Editor’s note: This is the first in a series of opinion pieces from the group Better Internet for Inverness County.
In October 2019, our Judique committee began the work of researching internet and cell needs here in Inverness County.
Over the past year, members from the Cregnish, Margaree, Marble Mountain, Pleasant Bay, and Glendale areas have joined the work of the committee. There has definitely been much progress made throughout the county in securing high speed intent through the installation of fibre optic cable to the home for area residents over the past two years.
Develop Nova Scotia has awarded millions to Bell Aliant for these services with the expectation that 99 per cent of homes in our county will have fibre installed by 2023.
However, we still have many concerns and we identify the two key ones in this article. We are concerned that in awarding all of the contracts to Bell Aliant, the province has created a monopoly that may not best serve the customer, based on past experiences with Bell Aliant. At the moment, Bell Aliant is not consistent in their pricing throughout the county, often offering temporary discounts to those who contact them to voice concerns about pricing or service. As well, we pay higher fees for our internet than Halifax does. We are very concerned that without CRTC’s monitoring, it will result in Bell discounting these services more deeply where it feels competitive pressure than in areas such as Inverness County where it does not.
As well, we are concerned that Bell Aliant does not ensure that all communities have a generator to maintain landline service throughout storms, etc. We have contacted the Bell Aliant person responsible for Inverness County at their Sydney office and have been assured that the batteries are meant to last from eight to 10 hours in an emergency. However, our experience here in Judique, twice in the past two years, has been that we have had neither landline nor cell service for a period of time. Judique is an area that experiences poor cell reception in many spots.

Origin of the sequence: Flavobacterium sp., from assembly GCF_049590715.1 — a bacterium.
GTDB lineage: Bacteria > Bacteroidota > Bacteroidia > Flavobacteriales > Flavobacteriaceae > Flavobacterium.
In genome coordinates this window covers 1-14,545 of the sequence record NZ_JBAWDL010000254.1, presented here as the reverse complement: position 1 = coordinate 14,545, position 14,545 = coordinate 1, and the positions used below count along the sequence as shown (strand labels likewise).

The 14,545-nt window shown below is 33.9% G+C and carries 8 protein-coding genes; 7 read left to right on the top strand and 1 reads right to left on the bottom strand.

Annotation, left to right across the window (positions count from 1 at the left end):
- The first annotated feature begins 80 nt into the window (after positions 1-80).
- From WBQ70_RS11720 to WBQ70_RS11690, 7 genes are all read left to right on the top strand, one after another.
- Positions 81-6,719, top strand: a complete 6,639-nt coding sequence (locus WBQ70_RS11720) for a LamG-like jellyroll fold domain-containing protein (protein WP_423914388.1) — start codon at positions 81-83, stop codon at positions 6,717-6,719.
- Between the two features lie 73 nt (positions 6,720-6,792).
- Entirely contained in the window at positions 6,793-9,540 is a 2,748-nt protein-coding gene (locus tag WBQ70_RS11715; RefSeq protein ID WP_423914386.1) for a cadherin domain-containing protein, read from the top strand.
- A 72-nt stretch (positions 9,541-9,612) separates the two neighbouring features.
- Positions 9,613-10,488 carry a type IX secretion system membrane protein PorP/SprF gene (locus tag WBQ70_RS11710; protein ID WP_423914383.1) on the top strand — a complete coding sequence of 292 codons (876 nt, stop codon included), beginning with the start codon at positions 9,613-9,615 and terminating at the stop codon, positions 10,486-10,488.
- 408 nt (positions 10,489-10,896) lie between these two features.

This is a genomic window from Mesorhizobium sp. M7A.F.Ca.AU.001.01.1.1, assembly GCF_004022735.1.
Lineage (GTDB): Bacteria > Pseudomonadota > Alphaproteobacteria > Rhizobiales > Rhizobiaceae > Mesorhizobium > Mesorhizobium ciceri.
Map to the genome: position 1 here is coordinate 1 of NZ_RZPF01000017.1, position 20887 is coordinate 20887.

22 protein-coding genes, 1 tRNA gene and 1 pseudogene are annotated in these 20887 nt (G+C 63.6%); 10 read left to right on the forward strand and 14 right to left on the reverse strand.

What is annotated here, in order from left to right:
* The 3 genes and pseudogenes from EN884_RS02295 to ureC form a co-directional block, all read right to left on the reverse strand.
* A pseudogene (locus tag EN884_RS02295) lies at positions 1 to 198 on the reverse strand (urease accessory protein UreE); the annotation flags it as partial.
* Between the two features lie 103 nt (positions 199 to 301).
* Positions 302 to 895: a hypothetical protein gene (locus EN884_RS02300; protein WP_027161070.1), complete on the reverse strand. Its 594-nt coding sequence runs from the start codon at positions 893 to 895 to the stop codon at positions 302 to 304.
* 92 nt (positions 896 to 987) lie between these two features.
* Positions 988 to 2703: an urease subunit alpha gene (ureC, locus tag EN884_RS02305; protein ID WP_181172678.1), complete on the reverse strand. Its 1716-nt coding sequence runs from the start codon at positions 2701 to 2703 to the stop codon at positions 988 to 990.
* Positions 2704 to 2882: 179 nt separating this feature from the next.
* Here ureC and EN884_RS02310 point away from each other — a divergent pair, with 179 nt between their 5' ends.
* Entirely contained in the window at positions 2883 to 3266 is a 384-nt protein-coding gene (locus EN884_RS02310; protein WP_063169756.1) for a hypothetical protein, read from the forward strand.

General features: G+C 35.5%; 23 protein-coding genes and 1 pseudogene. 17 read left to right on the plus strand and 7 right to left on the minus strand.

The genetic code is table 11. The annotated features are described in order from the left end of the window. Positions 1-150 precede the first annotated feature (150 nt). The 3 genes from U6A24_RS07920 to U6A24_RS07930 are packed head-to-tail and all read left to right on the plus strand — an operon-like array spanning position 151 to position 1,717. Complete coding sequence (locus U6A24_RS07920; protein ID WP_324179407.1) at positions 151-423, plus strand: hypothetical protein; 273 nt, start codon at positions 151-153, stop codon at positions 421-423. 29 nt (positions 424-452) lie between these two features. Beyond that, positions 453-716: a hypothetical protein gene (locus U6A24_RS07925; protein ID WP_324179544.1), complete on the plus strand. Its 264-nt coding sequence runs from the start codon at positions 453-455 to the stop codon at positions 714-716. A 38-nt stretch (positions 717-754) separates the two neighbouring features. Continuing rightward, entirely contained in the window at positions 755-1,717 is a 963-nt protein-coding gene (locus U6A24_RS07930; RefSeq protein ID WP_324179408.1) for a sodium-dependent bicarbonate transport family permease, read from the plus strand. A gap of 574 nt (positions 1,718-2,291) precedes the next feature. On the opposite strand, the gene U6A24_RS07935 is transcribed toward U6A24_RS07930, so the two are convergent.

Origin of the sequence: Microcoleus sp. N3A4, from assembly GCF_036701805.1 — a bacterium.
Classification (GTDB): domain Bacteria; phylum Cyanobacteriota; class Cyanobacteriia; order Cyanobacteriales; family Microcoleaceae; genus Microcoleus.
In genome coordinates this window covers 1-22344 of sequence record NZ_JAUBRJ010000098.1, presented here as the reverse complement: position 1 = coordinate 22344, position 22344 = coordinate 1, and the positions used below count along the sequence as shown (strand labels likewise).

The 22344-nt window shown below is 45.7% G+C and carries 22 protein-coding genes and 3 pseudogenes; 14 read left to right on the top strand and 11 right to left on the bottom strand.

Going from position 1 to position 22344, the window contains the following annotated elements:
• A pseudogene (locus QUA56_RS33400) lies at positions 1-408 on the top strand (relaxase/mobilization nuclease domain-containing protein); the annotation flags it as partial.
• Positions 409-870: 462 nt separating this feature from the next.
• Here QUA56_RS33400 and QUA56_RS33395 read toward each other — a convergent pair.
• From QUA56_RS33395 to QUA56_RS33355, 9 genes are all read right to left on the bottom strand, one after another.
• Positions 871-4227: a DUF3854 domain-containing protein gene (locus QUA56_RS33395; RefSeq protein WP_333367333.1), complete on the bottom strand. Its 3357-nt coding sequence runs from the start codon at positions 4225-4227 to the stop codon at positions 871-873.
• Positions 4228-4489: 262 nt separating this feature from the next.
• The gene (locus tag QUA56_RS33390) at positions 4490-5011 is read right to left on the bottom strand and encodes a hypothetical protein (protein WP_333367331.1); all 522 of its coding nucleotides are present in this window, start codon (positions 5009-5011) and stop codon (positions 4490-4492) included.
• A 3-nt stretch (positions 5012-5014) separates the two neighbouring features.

Therefore, our community, and others in the county, have been without the ability to contact emergency services for a time in the midst of storms etc. This is a critical situation that we find unacceptable. We have been frustrated in trying to contact Bell Aliant to receive answers and support. Our committee members believe landline phones should always have power. CRTC needs to regulate home battery backup, so that the telecommunication/service providers provide free, or at cost, battery backup in homes for all. The millions spent on the federal Universal Broadband Fund to bring essential services to all are useless if a homeowner’s phone has no power in an emergency.
Therefore, we have turned to trying to solicit CRTC for support. According to information found online “CRTC’s mandate is to ensure that broadcasting and telecommunications systems serve the Canadian public. The Broadcasting Act of 1967-68, established the Canadian Radio-television Commission (CRTC) to regulate and supervise all aspects of the Canadian broadcasting system. We believe that CRTC must take the lead in protecting the rights of rural Canadians. Our efforts to secure the answers we want to hear from CRTC have been less that satisfactory. We need your help in contacting CRTC and lobbying for consistent, working backup systems at all times!
We have actively worked with our MP Mike Kelloway, MLA Allan MacMaster and municipal council to express our concerns to those decision makers in Ottawa/Halifax who can improve our situation. We feel the current responses from CRTC do not go far enough to support us here in Inverness County. We need you to write/contact your MP/MLA to let them know you have concerns about the two issues expressed in this article. We need you to contact CRTC to say that we are not second class citizens here in rural Nova Scotia and we need CRTC to do their job as stated in their mandate “to serve the Canadian public,” that’s us!
Please email Claude Doucet, CRTC Secretary General at: firstname.lastname@example.org.
Better Internet for Inverness County